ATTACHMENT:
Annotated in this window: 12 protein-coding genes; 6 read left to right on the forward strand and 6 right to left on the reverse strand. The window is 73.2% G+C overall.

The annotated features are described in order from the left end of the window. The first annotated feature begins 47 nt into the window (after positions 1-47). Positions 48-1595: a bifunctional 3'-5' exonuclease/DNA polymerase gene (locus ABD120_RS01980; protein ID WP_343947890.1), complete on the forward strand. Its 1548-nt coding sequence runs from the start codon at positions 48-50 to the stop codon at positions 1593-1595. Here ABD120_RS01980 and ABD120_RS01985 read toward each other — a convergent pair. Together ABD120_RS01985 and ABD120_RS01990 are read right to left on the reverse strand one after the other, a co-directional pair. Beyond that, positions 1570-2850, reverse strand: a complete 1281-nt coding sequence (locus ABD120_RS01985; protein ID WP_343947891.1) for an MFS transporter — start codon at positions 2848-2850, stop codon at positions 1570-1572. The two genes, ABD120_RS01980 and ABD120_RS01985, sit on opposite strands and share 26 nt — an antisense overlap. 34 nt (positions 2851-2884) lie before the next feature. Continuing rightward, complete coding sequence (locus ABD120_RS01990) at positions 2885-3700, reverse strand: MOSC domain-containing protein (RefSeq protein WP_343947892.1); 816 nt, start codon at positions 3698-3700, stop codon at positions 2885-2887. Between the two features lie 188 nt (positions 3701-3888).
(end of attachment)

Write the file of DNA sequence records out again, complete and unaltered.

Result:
Annotated in this window: 12 protein-coding genes; 6 read left to right on the forward strand and 6 right to left on the reverse strand. The window is 73.2% G+C overall.

The annotated features are described in order from the left end of the window. The first annotated feature begins 47 nt into the window (after positions 1-47). Positions 48-1595: a bifunctional 3'-5' exonuclease/DNA polymerase gene (locus ABD120_RS01980; protein ID WP_343947890.1), complete on the forward strand. Its 1548-nt coding sequence runs from the start codon at positions 48-50 to the stop codon at positions 1593-1595. Here ABD120_RS01980 and ABD120_RS01985 read toward each other — a convergent pair. Together ABD120_RS01985 and ABD120_RS01990 are read right to left on the reverse strand one after the other, a co-directional pair. Beyond that, positions 1570-2850, reverse strand: a complete 1281-nt coding sequence (locus ABD120_RS01985; protein ID WP_343947891.1) for an MFS transporter — start codon at positions 2848-2850, stop codon at positions 1570-1572. The two genes, ABD120_RS01980 and ABD120_RS01985, sit on opposite strands and share 26 nt — an antisense overlap. 34 nt (positions 2851-2884) lie before the next feature. Continuing rightward, complete coding sequence (locus ABD120_RS01990) at positions 2885-3700, reverse strand: MOSC domain-containing protein (RefSeq protein WP_343947892.1); 816 nt, start codon at positions 3698-3700, stop codon at positions 2885-2887. Between the two features lie 188 nt (positions 3701-3888).